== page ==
Goldstein AM, Ticho BS, Fishman MC. 1998. Patterning the heart's left-right axis: from zebrafish to man. Developmental genetics. 22(3):278-87. Pubmed: 9621434


Normal left-right asymmetry is highly conserved among vertebrates. Errors in the proper patterning of this axis are believed to lead to congenital anomalies of the heart and abdominal viscera, often with profound clinical consequences. We review briefly the nature of potential signals and signaling sources that lead to the break in left-right symmetry. The evidence suggests that left-right reversal, or homogenization, of these signals may lead to different consequences, and we explain some malpositions and malalignments of the atria, ventricles, and/or outflow tract that are seen in a variety of congenital cardiac diseases. We speculate that there are units of organ assembly responsive to laterality signals, and these units may be driven independently. One crucial source of signals appears to be the notochord and floorplate. In order to examine the clinical relationship of these midline structures to putative disorders of laterality, we review all patients with disturbances of normal laterality seen at the Massachusetts General Hospital over the past 20 years. We find a significant association between laterality defects and anomalies of the spine and other midline structures.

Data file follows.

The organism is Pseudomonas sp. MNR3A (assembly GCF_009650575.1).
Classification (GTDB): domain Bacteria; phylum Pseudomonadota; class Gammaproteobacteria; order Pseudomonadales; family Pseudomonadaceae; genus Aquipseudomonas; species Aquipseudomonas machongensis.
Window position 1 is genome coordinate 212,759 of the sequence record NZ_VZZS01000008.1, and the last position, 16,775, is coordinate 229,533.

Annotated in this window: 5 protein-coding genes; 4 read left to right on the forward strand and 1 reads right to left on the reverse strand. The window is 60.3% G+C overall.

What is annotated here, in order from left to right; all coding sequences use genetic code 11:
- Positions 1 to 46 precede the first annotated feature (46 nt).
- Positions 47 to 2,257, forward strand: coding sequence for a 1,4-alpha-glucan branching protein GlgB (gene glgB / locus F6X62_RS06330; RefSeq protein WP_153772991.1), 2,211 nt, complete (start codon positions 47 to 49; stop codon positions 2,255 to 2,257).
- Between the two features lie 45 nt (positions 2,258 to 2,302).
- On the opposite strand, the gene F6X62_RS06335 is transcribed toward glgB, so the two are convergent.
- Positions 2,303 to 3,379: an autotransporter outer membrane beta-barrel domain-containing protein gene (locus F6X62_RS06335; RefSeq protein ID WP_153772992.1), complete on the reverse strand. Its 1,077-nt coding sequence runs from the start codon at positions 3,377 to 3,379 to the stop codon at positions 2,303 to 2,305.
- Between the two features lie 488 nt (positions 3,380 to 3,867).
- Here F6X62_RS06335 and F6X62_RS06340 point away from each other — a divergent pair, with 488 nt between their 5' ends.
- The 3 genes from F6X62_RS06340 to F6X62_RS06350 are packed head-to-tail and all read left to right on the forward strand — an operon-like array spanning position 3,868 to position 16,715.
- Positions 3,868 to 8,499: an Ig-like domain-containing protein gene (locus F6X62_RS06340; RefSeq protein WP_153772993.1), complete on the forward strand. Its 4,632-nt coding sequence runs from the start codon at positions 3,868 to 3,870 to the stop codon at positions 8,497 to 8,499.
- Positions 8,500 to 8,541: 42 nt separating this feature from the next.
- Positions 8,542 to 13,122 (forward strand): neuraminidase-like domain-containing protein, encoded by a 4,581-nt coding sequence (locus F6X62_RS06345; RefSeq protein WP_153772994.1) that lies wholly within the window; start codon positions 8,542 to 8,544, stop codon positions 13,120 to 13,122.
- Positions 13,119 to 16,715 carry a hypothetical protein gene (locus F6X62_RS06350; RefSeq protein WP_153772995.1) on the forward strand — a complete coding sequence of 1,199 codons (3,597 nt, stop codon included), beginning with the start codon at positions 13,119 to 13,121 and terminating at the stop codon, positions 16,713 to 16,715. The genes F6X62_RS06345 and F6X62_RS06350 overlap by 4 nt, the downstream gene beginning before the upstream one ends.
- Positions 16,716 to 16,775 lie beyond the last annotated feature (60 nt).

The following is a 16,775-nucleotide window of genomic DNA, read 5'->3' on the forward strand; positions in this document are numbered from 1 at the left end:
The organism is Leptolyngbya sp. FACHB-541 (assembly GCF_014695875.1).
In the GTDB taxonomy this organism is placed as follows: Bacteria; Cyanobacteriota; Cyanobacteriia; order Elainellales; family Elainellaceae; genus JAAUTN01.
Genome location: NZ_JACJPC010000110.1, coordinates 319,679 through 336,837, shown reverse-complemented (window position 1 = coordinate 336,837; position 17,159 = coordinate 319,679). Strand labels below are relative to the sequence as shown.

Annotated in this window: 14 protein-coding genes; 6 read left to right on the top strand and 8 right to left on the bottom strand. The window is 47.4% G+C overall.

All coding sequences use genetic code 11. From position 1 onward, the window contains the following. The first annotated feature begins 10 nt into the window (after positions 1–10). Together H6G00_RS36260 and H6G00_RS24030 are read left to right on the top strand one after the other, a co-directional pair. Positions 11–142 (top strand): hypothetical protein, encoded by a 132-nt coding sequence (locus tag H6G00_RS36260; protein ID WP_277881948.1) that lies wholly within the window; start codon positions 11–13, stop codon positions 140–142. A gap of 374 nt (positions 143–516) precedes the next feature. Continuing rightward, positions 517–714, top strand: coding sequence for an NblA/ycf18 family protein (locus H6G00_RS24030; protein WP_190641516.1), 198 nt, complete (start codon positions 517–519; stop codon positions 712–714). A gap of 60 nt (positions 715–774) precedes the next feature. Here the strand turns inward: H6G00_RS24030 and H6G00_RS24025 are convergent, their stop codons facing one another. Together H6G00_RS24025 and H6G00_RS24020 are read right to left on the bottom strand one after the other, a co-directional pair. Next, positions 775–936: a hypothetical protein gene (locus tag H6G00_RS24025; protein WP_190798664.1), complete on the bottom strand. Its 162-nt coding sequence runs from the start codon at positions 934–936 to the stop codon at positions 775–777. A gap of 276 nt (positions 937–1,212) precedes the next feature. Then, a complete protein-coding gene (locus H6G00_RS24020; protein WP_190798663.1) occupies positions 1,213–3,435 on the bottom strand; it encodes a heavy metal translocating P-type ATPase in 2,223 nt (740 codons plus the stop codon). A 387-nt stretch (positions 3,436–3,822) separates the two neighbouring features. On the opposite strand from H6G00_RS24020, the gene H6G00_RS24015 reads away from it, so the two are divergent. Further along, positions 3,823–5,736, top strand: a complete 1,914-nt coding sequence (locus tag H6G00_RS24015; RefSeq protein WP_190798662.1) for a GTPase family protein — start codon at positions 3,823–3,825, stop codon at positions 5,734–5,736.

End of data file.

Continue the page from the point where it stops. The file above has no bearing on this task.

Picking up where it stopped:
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Photo of Mark C. Fishman

Mark C. Fishman’s group studies the heart-brain connection. They employ a range of genetic, developmental, and neurobiological tools in zebrafish to understand what the heart tells the brain, and how critical internal sensory systems adjust homeostatic and somatic behaviors, including social interactions.

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